Alocasia macrorrhizos (PROSEA)

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Plant Resources of South-East Asia
List of species

Alocasia macrorrhizos (L.) G. Don

Protologue: Sweet, Hort. Brit., ed. 3: 631 (1839).


Alocasia indica (Lour.) Spach (1846).

Vernacular names

  • Giant taro, giant alocasia, elephant ear (En). Grande tayove (Fr)
  • Indonesia: bira (general), sente (Javanese), mael (Timor)
  • Malaysia: birah negeri, keladi sebaring
  • Papua New Guinea: abir, pia, via
  • Philippines: biga (general), bira (Ilokano), badiang (Tagalog, Bisaya). Burma (Myanmar): pein-mohawaya
  • Cambodia: k’da:t haôra:
  • Laos: kaph’uk
  • Thailand: kradaat (Bangkok), kradaat dam (Kanchanaburi), horaa (Songkhla, Yala)
  • Vietnam: ráy, ráy ăn.


It is unclear where A. macrorrhizos is indigenous. It does not appear to be wild in Malesia, but has been introduced and is often naturalized in the Malesian region and Oceania, and elsewhere in the tropics. Perhaps it should be considered a cultigen.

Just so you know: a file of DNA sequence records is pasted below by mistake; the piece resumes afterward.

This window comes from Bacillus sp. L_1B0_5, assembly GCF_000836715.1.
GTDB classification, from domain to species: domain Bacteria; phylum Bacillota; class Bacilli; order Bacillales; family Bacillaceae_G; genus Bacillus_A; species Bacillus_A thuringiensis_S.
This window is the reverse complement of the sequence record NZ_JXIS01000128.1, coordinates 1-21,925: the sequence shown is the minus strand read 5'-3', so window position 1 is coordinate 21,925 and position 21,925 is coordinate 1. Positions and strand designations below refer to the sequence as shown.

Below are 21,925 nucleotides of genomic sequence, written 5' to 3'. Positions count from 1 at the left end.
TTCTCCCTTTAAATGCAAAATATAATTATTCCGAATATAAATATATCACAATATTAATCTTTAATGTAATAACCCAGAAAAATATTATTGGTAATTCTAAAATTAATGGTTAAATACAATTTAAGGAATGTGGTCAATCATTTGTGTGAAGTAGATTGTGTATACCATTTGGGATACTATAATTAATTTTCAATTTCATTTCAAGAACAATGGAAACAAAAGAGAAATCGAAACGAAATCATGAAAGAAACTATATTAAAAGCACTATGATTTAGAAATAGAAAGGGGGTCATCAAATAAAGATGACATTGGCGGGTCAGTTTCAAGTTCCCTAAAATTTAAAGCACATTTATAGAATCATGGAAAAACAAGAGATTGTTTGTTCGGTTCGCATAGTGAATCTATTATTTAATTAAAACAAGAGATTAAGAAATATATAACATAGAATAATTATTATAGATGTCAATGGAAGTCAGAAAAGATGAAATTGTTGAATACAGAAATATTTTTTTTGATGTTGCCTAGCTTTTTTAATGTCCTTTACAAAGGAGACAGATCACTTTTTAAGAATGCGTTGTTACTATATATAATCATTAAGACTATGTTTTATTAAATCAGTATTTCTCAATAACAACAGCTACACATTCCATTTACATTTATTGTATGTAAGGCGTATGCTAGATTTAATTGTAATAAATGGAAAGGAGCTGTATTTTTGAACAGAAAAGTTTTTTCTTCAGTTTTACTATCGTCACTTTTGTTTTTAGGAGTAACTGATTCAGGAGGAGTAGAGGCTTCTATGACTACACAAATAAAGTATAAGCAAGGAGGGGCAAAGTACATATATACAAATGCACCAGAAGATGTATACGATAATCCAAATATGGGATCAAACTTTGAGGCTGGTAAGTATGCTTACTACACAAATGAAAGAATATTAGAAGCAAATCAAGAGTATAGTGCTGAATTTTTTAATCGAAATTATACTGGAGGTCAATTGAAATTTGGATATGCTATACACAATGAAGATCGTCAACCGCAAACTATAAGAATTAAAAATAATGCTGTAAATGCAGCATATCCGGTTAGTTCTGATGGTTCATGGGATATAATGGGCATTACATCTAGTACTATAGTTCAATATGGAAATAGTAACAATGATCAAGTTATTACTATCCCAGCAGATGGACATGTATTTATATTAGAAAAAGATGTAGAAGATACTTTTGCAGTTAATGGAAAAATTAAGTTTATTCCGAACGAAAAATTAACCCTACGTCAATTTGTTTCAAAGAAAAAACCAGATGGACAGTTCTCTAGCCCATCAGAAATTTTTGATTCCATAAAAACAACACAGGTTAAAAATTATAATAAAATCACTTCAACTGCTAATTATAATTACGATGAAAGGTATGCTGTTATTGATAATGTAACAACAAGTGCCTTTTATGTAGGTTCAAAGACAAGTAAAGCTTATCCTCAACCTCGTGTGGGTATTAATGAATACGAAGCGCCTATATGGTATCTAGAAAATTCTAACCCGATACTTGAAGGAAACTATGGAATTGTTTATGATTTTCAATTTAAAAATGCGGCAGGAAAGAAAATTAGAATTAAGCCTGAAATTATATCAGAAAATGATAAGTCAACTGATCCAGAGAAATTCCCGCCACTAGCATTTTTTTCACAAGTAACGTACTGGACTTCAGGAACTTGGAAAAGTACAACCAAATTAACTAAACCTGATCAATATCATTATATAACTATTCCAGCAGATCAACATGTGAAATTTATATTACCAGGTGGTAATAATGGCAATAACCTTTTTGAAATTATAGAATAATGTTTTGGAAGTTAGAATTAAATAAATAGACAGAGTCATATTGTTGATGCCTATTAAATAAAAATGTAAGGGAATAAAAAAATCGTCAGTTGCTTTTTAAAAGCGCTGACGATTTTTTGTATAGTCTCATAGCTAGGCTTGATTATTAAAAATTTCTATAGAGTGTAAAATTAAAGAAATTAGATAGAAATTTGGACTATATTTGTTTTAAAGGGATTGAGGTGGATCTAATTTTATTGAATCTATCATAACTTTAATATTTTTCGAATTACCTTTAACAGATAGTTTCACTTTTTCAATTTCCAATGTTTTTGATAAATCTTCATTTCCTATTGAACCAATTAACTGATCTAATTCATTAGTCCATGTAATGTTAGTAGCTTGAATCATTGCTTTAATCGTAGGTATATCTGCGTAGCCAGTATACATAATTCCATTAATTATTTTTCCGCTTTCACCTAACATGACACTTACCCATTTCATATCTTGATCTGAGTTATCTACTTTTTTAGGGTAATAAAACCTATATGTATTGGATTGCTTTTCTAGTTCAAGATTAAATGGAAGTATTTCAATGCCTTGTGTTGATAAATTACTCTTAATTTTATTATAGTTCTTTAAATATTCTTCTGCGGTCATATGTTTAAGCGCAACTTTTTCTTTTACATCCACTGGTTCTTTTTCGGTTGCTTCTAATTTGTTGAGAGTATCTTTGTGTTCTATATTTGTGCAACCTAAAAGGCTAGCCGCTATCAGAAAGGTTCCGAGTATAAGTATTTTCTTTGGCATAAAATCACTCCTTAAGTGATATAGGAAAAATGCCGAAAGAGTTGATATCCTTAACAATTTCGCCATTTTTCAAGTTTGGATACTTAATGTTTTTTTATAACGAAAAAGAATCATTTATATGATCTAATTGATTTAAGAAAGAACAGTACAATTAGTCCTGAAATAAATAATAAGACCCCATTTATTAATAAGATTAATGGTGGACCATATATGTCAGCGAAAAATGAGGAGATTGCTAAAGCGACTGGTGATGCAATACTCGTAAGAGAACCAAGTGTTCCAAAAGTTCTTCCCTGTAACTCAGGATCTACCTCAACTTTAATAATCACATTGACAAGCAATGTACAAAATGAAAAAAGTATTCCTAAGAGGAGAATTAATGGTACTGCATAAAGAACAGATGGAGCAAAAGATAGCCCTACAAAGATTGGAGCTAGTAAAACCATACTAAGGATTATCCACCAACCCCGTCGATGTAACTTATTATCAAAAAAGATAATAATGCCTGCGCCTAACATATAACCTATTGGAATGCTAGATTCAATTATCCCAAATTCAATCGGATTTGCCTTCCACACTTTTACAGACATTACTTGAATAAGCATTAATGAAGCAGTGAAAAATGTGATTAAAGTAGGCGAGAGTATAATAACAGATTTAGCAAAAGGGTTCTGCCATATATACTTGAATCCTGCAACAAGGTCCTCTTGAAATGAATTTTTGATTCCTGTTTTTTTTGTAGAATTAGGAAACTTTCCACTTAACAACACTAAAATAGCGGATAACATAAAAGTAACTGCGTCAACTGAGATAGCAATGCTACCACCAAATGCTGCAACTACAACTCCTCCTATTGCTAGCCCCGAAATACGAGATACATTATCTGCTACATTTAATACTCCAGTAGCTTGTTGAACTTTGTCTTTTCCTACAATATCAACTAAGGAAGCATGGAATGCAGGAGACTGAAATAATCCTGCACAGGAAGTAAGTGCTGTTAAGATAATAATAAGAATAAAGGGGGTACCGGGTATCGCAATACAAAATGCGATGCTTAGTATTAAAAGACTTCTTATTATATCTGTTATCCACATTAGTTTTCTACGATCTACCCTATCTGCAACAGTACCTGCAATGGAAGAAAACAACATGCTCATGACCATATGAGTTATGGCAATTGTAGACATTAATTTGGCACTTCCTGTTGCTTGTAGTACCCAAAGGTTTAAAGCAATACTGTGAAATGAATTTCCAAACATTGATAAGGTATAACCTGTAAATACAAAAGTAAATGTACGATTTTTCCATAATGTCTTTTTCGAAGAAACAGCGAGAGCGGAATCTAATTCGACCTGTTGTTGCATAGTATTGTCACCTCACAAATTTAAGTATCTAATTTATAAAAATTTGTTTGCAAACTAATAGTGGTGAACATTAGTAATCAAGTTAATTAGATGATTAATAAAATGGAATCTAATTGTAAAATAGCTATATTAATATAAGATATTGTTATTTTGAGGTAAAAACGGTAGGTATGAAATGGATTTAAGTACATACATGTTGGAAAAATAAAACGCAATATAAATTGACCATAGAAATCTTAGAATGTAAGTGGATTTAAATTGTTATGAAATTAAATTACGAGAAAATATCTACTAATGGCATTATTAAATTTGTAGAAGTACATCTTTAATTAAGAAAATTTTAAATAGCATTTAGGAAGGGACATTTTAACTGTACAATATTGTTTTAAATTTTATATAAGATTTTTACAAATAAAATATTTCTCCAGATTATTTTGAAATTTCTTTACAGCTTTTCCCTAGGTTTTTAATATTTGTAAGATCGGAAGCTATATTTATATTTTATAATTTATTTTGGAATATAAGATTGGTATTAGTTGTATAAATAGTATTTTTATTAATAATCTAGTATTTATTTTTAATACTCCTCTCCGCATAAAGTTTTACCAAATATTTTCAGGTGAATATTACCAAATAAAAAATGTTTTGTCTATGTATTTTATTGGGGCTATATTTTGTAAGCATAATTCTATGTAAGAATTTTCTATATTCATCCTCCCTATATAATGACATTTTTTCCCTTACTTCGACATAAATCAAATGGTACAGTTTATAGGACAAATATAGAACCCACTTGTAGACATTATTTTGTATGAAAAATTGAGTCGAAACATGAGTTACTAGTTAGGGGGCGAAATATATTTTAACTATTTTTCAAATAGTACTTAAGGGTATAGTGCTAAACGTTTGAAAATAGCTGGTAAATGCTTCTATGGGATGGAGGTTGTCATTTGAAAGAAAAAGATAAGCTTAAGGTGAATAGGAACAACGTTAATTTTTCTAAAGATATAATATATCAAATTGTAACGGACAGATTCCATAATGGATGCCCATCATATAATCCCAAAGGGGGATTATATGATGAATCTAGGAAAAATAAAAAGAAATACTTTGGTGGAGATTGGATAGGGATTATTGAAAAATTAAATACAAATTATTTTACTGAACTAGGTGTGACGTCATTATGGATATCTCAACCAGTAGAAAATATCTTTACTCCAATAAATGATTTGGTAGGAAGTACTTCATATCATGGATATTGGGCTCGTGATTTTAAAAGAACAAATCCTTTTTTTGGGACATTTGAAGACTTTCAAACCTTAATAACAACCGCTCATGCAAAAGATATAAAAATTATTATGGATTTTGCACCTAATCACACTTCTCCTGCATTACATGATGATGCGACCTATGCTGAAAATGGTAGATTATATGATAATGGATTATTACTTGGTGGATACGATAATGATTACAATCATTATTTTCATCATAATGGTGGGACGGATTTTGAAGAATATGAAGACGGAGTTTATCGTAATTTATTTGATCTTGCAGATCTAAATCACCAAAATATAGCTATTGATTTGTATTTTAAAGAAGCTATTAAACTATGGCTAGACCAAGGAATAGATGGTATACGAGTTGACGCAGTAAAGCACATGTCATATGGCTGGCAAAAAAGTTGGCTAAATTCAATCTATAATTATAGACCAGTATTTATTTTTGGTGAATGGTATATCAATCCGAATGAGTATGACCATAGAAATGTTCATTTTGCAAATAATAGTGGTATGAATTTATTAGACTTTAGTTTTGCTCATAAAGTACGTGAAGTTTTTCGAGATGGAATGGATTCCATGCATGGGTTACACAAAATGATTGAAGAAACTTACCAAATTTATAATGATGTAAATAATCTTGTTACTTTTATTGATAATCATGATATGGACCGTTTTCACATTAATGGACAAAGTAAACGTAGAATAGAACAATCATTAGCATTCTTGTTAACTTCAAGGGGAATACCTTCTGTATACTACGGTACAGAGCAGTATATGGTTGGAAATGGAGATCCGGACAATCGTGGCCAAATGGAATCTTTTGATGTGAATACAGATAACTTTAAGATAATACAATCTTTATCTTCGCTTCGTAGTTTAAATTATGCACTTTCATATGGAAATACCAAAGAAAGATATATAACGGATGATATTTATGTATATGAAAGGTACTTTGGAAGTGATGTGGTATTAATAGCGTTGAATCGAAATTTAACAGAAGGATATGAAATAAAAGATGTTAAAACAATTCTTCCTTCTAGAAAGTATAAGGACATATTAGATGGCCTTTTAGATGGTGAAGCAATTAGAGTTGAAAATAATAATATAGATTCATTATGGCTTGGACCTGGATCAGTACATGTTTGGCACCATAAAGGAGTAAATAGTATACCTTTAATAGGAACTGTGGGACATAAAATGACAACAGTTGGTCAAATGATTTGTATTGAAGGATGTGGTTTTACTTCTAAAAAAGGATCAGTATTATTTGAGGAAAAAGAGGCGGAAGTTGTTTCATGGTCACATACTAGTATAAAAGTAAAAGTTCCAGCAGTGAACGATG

Boiled stems are used as a laxative, chopped-up roots and leaves as a rubefacient, and juice from the petiole against cough. In Papua New Guinea, young leaves and sap are used externally to treat headache, and leaves cooked in coconut milk are eaten to treat sexual insufficiency. In Thailand, the rhizome is applied to snakebites and wounds. The rhizome is a source of starch or flour. A. macrorrhizos is often planted as an ornamental.


A very large herb up to 400 cm tall, with erect or decumbent stem; leaves not peltate, over 80 cm × 60 cm, petiole up to 130 cm long, not mottled; spadix 13-20 cm long. A. macrorrhizos occurs along roadsides, in waste places and gardens, mostly in wet locations at low and medium altitudes.

Selected sources

47, 91, 121, 245, 325, 327, 331, 347, 445, 566, 760, 1020.

Main genus page


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